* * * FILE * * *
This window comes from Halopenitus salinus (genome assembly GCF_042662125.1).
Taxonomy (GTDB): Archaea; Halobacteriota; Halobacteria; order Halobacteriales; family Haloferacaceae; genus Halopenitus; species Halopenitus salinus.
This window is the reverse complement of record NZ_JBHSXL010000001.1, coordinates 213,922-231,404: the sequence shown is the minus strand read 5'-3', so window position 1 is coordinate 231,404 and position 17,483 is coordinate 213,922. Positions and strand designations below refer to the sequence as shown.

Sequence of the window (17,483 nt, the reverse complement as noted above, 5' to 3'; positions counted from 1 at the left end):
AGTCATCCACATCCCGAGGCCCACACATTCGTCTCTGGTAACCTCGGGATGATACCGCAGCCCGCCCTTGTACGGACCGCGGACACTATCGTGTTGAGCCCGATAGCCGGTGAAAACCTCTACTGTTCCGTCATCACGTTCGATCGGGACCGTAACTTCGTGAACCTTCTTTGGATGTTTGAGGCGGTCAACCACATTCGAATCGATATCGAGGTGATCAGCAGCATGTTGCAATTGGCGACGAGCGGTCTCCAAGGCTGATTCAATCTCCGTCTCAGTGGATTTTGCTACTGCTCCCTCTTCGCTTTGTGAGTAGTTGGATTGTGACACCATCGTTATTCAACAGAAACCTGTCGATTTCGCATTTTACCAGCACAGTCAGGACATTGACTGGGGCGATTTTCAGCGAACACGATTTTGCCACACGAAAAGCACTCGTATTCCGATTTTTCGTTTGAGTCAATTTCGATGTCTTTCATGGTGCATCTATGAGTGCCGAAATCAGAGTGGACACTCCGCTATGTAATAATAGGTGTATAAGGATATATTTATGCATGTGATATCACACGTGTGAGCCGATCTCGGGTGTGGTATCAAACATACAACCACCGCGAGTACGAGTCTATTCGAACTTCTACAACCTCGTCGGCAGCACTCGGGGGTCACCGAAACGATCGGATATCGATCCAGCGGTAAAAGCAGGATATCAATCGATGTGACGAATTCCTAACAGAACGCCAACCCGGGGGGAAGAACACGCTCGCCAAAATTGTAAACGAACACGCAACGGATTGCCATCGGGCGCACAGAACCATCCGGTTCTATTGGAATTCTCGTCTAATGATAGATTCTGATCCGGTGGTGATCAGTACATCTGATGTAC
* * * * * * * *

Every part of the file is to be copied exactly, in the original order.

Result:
This window comes from Halopenitus salinus (genome assembly GCF_042662125.1).
Taxonomy (GTDB): Archaea; Halobacteriota; Halobacteria; order Halobacteriales; family Haloferacaceae; genus Halopenitus; species Halopenitus salinus.
This window is the reverse complement of record NZ_JBHSXL010000001.1, coordinates 213,922-231,404: the sequence shown is the minus strand read 5'-3', so window position 1 is coordinate 231,404 and position 17,483 is coordinate 213,922. Positions and strand designations below refer to the sequence as shown.

Sequence of the window (17,483 nt, the reverse complement as noted above, 5' to 3'; positions counted from 1 at the left end):
AGTCATCCACATCCCGAGGCCCACACATTCGTCTCTGGTAACCTCGGGATGATACCGCAGCCCGCCCTTGTACGGACCGCGGACACTATCGTGTTGAGCCCGATAGCCGGTGAAAACCTCTACTGTTCCGTCATCACGTTCGATCGGGACCGTAACTTCGTGAACCTTCTTTGGATGTTTGAGGCGGTCAACCACATTCGAATCGATATCGAGGTGATCAGCAGCATGTTGCAATTGGCGACGAGCGGTCTCCAAGGCTGATTCAATCTCCGTCTCAGTGGATTTTGCTACTGCTCCCTCTTCGCTTTGTGAGTAGTTGGATTGTGACACCATCGTTATTCAACAGAAACCTGTCGATTTCGCATTTTACCAGCACAGTCAGGACATTGACTGGGGCGATTTTCAGCGAACACGATTTTGCCACACGAAAAGCACTCGTATTCCGATTTTTCGTTTGAGTCAATTTCGATGTCTTTCATGGTGCATCTATGAGTGCCGAAATCAGAGTGGACACTCCGCTATGTAATAATAGGTGTATAAGGATATATTTATGCATGTGATATCACACGTGTGAGCCGATCTCGGGTGTGGTATCAAACATACAACCACCGCGAGTACGAGTCTATTCGAACTTCTACAACCTCGTCGGCAGCACTCGGGGGTCACCGAAACGATCGGATATCGATCCAGCGGTAAAAGCAGGATATCAATCGATGTGACGAATTCCTAACAGAACGCCAACCCGGGGGGAAGAACACGCTCGCCAAAATTGTAAACGAACACGCAACGGATTGCCATCGGGCGCACAGAACCATCCGGTTCTATTGGAATTCTCGTCTAATGATAGATTCTGATCCGGTGGTGATCAGTACATCTGATGTAC